Jitter is not a typically measurable metric but rather refers to the inconsistent flow of data through a network. Jitter is most often observed in real-time communications, such as video calls. Jitter can be a result of network congestion, routing changes, and time drift.

Simple Network Management Protocol (SNMP)

SNMP is a network monitoring tool that collects data via ports 161 and 162 to use in network performance analysis. SNMP sends signals out to network devices at predetermined or random intervals requesting information. This data is analyzed, and a performance baseline is identified and stored in a management information base (MIB), which is then used to identify anomalies in the network. There are three versions of SNMP: SNMPv1, SNMPv2c, and SNMPv3. Each subsequent version provides higher functionality and security.


An SNMP trap is an unsolicited message that is sent from an end device to the SNMP network management station (NMS) when an aberration is identified. The trap is triggered based on preset events or conditions.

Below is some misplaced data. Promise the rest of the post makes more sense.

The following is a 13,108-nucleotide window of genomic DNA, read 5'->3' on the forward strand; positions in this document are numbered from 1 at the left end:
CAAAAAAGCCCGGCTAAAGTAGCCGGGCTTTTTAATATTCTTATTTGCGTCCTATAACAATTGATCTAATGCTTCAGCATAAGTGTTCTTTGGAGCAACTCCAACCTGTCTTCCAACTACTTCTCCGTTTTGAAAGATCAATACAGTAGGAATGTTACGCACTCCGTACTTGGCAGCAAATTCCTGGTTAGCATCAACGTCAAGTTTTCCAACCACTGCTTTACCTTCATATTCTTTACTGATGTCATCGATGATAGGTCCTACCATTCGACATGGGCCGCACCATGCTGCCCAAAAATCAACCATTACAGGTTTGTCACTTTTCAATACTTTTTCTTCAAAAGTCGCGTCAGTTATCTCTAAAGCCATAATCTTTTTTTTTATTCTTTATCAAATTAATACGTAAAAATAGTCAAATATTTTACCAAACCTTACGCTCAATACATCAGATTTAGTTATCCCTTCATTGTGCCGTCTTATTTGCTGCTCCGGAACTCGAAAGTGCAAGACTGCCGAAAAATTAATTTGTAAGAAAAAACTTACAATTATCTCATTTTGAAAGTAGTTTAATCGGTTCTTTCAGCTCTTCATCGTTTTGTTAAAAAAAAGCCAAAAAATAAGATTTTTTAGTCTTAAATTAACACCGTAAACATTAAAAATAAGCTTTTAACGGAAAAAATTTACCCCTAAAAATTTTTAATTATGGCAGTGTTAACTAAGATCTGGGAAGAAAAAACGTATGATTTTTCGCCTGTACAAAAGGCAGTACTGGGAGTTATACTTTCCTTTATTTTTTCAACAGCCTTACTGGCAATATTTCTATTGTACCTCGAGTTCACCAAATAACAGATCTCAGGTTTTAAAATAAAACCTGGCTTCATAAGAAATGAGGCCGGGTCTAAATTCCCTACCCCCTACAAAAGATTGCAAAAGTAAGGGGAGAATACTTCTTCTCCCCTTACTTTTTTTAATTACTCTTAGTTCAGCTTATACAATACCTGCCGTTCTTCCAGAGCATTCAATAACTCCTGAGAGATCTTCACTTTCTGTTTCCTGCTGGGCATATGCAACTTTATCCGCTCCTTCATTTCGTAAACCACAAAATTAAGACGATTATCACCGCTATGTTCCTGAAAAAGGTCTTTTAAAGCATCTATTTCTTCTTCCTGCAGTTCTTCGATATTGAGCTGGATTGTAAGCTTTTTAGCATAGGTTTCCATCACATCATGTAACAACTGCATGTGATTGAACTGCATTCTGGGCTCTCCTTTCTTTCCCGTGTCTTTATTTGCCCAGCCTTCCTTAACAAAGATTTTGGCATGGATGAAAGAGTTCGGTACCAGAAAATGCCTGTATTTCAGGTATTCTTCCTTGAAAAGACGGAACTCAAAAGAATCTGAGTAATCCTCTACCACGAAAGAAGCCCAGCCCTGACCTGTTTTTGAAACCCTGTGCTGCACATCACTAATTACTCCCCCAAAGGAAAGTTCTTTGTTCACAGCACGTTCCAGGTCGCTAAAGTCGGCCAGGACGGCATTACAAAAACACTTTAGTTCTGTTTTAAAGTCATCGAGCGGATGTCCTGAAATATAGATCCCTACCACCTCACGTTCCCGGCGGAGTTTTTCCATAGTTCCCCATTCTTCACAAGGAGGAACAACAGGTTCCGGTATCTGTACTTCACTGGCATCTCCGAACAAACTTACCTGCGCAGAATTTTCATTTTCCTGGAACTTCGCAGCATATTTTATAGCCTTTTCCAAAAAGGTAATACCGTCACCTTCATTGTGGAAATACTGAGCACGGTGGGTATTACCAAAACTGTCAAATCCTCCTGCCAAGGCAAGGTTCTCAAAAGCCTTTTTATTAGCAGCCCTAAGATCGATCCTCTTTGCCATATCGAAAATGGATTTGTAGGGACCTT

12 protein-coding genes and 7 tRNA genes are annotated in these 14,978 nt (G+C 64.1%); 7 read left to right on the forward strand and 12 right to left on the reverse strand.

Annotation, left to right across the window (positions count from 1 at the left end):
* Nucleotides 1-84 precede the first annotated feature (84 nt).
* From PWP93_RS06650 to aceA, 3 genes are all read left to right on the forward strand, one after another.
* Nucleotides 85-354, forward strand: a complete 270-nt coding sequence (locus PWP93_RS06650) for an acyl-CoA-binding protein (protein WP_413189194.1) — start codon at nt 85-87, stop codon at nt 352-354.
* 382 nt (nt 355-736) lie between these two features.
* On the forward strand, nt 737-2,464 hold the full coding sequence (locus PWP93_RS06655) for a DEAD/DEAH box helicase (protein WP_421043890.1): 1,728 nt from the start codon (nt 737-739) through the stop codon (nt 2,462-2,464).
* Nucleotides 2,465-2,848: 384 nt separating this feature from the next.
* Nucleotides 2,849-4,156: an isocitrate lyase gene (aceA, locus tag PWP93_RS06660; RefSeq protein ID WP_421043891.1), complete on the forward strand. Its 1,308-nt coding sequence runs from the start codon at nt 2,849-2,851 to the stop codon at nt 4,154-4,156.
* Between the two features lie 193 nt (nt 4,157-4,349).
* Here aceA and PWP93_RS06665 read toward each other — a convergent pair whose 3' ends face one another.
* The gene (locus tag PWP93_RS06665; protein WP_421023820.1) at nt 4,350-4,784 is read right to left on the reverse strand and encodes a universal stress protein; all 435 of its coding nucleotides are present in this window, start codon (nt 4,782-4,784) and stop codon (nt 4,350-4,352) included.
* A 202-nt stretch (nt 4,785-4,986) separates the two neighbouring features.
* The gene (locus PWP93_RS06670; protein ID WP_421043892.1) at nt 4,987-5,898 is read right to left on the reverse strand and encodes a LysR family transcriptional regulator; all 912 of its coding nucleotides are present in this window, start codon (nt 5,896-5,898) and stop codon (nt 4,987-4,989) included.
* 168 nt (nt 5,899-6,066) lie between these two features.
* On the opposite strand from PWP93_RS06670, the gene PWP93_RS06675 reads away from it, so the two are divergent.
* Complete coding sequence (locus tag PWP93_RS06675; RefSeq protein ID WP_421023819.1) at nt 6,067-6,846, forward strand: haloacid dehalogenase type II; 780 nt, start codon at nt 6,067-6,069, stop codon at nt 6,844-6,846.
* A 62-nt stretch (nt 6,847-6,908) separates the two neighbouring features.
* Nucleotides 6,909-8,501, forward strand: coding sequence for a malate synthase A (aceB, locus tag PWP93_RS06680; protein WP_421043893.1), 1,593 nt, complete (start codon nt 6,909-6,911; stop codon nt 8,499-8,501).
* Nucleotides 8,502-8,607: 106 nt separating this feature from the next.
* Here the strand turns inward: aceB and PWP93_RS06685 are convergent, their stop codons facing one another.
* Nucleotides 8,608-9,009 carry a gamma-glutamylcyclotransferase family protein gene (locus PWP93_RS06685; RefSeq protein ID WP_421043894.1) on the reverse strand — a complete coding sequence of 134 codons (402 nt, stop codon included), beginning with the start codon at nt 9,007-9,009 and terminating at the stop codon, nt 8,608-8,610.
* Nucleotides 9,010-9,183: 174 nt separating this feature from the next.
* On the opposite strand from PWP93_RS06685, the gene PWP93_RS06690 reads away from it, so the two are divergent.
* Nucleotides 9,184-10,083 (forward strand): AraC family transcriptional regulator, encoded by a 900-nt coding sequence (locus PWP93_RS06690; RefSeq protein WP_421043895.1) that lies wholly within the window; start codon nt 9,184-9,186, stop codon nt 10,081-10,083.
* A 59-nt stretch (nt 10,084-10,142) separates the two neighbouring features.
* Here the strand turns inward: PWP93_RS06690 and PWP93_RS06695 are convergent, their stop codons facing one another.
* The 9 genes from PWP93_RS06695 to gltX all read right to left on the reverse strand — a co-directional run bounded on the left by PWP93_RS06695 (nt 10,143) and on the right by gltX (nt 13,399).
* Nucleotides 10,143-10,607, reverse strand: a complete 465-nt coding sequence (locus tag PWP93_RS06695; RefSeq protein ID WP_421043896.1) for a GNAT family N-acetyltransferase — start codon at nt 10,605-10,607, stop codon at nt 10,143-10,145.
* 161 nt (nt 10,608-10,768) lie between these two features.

Object Identifier (OID)

An OID is a standardized naming identifier for objects, concepts, or parts with globally consistent persistent names. In SNMP, the OID is used to identify unique network devices and their statuses.

Management Information Base (MIB)

An MIB stores OID information based on a hierarchical structure:

1 Management Information Bases.jpg

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Network Device Logs

Network devices are preprogrammed to record certain types of data in various logs. These logs can be used to evaluate the health of a networking device. Logs may also be configured with limited space size, filled log behavior, and log saving for viewing later. You should be familiar with common log types and the information that they contain.

Log Reviews

Log reviews begin with an established baseline of a healthy network. When creating a baseline for logs, make sure the network conforms to all regulations, internal and external, as well as the appropriate security practices required for the network.